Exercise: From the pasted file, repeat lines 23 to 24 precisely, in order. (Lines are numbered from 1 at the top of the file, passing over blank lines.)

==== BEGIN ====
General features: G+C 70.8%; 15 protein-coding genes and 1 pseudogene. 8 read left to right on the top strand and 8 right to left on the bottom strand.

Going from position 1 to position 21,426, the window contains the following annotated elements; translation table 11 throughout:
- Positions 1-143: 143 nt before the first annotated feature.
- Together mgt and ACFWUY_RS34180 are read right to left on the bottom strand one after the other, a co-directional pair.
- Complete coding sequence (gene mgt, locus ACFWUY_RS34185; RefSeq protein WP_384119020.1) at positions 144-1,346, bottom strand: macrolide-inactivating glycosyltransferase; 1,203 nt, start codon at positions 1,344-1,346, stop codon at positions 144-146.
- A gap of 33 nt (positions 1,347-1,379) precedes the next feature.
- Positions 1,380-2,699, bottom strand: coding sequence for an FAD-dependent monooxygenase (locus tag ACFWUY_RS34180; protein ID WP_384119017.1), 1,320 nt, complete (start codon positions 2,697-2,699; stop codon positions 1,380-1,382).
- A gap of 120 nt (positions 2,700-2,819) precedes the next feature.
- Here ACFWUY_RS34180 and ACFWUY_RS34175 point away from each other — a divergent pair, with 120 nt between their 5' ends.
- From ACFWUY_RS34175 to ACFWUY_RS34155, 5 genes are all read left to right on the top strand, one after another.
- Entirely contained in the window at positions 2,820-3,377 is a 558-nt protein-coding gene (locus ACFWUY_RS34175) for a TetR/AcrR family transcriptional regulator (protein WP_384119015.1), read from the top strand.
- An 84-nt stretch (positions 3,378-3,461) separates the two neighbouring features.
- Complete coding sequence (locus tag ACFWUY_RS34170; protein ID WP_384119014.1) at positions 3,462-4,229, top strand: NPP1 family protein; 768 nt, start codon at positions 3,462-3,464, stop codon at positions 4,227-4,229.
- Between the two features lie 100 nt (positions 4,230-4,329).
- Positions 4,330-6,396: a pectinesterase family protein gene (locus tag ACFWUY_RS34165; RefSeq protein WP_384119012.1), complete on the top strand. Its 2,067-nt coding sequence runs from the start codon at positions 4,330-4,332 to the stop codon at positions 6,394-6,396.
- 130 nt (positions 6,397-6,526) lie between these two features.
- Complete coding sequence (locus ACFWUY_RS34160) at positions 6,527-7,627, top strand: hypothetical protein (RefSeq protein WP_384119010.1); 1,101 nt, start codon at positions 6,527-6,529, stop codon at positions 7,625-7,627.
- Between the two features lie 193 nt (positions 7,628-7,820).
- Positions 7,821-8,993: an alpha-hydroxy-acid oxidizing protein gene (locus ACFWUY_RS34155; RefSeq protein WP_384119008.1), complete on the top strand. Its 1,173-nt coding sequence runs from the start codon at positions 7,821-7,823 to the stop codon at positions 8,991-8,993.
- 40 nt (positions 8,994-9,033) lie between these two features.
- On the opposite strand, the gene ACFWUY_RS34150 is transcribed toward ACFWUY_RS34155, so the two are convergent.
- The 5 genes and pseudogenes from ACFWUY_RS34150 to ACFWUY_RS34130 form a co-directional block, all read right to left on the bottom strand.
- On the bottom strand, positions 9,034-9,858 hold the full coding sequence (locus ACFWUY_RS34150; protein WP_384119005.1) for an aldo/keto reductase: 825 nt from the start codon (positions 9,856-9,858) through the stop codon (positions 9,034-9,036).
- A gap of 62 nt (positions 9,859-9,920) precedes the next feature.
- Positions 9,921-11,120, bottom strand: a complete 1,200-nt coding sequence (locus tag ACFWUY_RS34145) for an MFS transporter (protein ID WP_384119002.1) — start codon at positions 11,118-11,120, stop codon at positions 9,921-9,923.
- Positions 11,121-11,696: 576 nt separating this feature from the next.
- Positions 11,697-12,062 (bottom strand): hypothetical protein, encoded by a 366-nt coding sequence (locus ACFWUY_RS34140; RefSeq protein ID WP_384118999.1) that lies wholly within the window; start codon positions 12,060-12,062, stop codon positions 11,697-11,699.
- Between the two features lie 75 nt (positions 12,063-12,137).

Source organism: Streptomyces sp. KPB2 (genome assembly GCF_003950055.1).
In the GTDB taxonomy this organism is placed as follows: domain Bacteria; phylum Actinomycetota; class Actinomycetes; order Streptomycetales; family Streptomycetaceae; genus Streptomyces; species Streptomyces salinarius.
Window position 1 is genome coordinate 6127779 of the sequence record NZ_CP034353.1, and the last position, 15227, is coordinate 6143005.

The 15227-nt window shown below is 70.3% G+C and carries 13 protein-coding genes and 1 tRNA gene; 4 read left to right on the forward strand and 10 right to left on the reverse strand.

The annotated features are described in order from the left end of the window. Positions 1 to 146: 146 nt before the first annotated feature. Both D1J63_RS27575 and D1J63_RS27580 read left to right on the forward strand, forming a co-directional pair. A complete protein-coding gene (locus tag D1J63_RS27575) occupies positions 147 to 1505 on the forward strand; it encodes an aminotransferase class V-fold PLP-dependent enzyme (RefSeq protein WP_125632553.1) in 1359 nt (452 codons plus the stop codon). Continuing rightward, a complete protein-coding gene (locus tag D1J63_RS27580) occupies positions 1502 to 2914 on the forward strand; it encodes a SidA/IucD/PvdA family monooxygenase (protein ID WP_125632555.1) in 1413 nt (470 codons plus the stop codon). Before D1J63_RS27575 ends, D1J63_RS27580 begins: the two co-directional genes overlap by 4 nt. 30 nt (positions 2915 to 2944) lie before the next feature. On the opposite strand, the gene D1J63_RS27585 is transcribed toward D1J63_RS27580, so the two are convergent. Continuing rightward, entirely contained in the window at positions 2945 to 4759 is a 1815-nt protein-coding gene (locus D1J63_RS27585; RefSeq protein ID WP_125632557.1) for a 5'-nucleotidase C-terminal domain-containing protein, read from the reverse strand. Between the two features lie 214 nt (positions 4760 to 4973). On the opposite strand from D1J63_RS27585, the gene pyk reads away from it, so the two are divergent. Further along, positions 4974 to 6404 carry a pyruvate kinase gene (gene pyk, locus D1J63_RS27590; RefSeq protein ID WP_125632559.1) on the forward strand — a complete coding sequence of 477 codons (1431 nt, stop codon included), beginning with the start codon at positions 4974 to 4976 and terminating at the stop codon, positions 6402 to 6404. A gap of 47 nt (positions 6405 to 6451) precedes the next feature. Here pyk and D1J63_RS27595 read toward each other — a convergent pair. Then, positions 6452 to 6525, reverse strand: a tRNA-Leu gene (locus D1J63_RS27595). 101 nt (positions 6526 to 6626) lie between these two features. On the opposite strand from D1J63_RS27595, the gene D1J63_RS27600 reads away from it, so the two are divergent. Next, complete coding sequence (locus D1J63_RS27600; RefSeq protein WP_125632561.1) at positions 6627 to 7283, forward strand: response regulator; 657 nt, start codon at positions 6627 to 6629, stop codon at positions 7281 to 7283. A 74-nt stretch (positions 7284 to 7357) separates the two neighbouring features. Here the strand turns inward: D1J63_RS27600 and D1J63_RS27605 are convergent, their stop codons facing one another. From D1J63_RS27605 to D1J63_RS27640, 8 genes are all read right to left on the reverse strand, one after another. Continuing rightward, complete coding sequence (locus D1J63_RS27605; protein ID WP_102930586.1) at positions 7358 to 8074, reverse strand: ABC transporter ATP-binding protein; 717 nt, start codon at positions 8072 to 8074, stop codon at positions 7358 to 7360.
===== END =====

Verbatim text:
- On the bottom strand, positions 9,034-9,858 hold the full coding sequence (locus ACFWUY_RS34150; protein WP_384119005.1) for an aldo/keto reductase: 825 nt from the start codon (positions 9,856-9,858) through the stop codon (positions 9,034-9,036).
- A gap of 62 nt (positions 9,859-9,920) precedes the next feature.